Labor Movement Needs to Focus on Organizing Not Elections

Interview with Tom Lewandowski, co-founder and director of the Workers' Project in Fort Wayne, Indiana, conducted by Scott Harris

U.S. labor unions have witnessed dramatic losses in membership over the last several decades.  According to the U.S. Bureau of Labor Statistics union membership has declined from a rate of 20.1 percent in 1983 to just 10.7 percent today. There were 14.8 million wage and salary workers belonging to unions in 2017, a slight increase of 262,000 from 2016.
It’s been seven years since the state of Wisconsin passed highly controversial legislation in 2011, which virtually eliminated collective bargaining rights for most public-sector workers, in addition to cutting those workers’ benefits.  Funded by conservative activists and think tanks, backed by corporate donors including the billionaire Koch brothers and the Bradley Foundation, attacks on labor unions have spread across the country in recent years where Republican-controlled states have moved to follow Wisconsin’s lead.  The anti-union movement was elated when the U.S. Supreme Court ruled against labor in the Janus v. AFSCME case in June, a decision that means public sector unions can no longer collect agency fees as a condition of employment, which had previously been mandatory in 22 states.
While there are signs that certain sectors of the labor movement have become energized this year, with teacher walkouts in six states that won raises and increases in education budgets, labor is still largely on the defensive. Between The Lines’ Scott Harris spoke with Tom Lewandowski, co-founder and director of the Workers’ Project in Fort Wayne, Indiana. Here he talks about his recent article titled “Forget Elections, Labor Needs to Get Back to Its Roots,” which argues that a focus on rebuilding union membership should be the labor movement’s primary focus.

TOM LEWANDOWSKI: You know, the labor movement was created out of a culture of solidarity that developed and the institutions came after the culture was developed. And, I think we’re at a point now where institutional labor movement is 10 percent and we have to focus on that 90 percent – build a culture of solidarity. Get folks talking to each other and looking out for each other, and that takes a different kind of organizing.

And you know, Donald Trump – a lot of the left is rightly concerned about Donald Trump. Fixated to some extent. But you know, most of us at work have had a boss like Donald Trump. America may have never had a president like him, but most of us who work have had a boss like him before. And so we need to figure out how we can start dealing with him just as a boss. And that just starts with organizing. And I think doing politics alone – I don’t want to dismiss politics entirely, but back in the 1960s, we used to say, “You don’t go to the party to get your act together, you get your act together to go to the party.” Well, the labor movement doesn’t have its act together. We’ve forgotten how to represent workers, how to listen to workers. And we’ve been been too fixated on politics as a quick fix.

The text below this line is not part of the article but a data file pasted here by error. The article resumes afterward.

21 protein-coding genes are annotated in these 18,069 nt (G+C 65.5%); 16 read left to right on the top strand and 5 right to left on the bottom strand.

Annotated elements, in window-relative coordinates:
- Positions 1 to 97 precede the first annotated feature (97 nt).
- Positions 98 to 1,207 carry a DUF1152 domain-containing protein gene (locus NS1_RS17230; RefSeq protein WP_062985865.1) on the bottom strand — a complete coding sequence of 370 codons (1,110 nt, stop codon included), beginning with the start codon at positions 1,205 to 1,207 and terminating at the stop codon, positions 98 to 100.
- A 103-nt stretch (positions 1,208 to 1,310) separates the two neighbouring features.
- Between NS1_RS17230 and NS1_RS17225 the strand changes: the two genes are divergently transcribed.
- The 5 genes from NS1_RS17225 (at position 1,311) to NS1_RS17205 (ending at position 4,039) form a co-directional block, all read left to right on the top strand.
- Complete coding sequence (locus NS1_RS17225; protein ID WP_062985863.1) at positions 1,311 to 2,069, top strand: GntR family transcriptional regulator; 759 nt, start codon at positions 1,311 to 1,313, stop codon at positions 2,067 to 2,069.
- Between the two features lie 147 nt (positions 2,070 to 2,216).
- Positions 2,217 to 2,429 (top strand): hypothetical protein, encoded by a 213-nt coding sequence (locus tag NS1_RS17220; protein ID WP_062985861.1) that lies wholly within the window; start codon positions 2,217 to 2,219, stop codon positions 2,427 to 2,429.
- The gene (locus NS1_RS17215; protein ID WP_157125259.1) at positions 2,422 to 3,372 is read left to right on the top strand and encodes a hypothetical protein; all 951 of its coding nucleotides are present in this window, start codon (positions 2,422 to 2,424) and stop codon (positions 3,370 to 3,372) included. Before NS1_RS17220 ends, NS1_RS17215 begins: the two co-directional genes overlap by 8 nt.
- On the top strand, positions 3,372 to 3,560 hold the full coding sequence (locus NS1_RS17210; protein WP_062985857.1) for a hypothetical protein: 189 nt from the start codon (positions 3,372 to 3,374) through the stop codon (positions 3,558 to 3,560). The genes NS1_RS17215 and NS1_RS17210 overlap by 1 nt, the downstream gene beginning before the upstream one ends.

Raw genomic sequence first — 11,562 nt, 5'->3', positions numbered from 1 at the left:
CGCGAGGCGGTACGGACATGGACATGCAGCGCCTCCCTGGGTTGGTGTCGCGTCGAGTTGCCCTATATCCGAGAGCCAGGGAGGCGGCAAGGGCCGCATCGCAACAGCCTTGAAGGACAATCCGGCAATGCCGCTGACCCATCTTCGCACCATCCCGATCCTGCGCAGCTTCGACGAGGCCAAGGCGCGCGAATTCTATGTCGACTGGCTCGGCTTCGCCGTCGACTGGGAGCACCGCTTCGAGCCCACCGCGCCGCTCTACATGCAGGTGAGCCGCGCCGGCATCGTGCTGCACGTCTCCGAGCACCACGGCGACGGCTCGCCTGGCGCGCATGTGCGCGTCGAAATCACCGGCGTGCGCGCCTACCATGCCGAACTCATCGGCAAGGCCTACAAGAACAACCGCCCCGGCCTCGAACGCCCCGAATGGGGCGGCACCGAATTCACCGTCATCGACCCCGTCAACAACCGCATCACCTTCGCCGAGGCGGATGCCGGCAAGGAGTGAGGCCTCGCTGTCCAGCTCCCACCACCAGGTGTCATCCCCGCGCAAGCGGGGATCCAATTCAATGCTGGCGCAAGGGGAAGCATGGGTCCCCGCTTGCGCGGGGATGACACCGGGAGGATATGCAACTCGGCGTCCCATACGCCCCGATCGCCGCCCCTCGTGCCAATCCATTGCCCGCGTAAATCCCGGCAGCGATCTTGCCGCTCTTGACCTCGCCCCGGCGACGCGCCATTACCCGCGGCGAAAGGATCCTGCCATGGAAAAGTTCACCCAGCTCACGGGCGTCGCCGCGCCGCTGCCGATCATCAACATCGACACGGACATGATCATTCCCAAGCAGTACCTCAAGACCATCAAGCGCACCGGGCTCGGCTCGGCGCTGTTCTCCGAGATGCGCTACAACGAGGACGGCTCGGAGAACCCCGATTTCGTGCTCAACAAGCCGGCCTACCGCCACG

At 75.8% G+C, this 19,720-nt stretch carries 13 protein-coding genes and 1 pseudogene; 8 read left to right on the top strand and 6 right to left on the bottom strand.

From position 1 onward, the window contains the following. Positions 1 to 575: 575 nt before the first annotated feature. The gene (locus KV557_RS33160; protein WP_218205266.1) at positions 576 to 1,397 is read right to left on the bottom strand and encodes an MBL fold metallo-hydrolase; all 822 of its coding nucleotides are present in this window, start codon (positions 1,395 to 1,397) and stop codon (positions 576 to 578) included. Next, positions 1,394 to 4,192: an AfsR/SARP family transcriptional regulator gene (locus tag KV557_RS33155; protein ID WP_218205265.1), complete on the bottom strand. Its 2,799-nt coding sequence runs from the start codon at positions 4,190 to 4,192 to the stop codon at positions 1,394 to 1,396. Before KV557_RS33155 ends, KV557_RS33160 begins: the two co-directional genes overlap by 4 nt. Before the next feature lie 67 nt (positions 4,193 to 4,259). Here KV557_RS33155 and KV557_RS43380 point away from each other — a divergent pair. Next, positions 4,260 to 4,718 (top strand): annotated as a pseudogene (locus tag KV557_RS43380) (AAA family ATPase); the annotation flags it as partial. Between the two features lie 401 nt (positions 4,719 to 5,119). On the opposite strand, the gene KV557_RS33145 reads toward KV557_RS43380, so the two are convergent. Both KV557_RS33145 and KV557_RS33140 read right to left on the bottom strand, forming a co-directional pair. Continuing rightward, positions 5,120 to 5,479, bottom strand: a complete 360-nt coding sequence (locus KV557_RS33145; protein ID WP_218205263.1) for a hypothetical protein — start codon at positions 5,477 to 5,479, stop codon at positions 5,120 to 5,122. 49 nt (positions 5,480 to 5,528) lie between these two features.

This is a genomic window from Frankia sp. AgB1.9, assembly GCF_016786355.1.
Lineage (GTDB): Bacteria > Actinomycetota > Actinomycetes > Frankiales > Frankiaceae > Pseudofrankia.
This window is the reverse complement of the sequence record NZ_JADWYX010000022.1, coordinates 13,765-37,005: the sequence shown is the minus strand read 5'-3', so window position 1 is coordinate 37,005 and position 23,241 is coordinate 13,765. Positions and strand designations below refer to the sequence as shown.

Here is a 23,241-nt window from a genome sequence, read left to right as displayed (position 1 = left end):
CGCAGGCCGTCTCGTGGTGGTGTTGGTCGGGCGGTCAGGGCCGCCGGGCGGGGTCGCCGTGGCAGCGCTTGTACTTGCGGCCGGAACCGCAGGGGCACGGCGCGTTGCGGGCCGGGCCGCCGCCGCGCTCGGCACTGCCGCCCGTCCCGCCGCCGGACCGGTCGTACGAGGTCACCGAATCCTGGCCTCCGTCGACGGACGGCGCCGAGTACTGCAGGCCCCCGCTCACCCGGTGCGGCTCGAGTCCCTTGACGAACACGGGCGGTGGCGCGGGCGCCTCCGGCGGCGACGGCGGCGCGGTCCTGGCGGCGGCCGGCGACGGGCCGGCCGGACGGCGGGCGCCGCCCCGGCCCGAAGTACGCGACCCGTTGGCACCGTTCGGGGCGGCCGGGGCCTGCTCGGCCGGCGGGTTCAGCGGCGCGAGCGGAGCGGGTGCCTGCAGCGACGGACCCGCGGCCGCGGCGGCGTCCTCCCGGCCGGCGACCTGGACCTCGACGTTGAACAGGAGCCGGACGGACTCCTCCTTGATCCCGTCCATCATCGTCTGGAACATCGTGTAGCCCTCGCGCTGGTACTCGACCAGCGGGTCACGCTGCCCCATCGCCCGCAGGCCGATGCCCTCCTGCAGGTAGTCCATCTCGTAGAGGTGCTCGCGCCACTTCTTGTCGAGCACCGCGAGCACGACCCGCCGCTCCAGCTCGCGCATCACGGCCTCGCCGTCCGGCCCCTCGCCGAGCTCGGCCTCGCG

BETWEEN THE LINES: Well, Tom, where do you think the existing institutional labor unions – where should they go now? In terms of their loss of membership, they know they have to turn things around. But, what are some of the things they could do today to get started in a new direction that will revive the labor movement?

TOM LEWANDOWSKI: Well, when I look back to the early 20th century, when the American Federation of Labor saw that there were huge amounts of workers who were industrial workers at that time that didn’t fit into their model, they put resources into looking for new models. I know that there’s been a lot of experimentation with that, but it’s always within the constraints of “doesn’t make financial sense.” It’s still too much about building the organization, building the institution rather than representing the worker. If there was more effort put into what I believe would be regional organizing within communities and sort of bring together community organizing and work organizing, and so people have voice and power where they live and where they work simultaneously – so that those become connected more, rather than an “either-or.”

BETWEEN THE LINES: Do you see currents in the existing labor establishment today who know they need to go in this direction? Are there promising signs that change is afoot?

TOM LEWANDOWSKI: I can’t say that I do, but I don’t know that there aren’t. I just haven’t seen many. I think there are a lot of folks out there that know something is needed different, but are despairing. They don’t know where to start. I think there are a large segment of the labor activists who are desperate for trying something new and I think they just ought to try it and don’t limit ourselves to just creating an NLRB union. I talked to a unionist from other places and they start talking about what we’re doing and they go, “Did you win an NLRB election?” I say well, “That’s not the point.”

We first have to build a culture of solidarity before we start doing that. And in that, yeah, we create collective voice and power. But our objective isn’t first to see if we can create a dues income stream – that becomes such an artifice that people see right through that. They say, “Oh, you’re only interested in us for the money.” It’s not about solidarity.

We’ve seen the collapse of – what I believe – is the potential collapse of our democracy if we don’t find a way for working people to have voice and power. And we’re seeing that in Europe now, too. You know, large numbers of the working class who you see in the streets of Paris.

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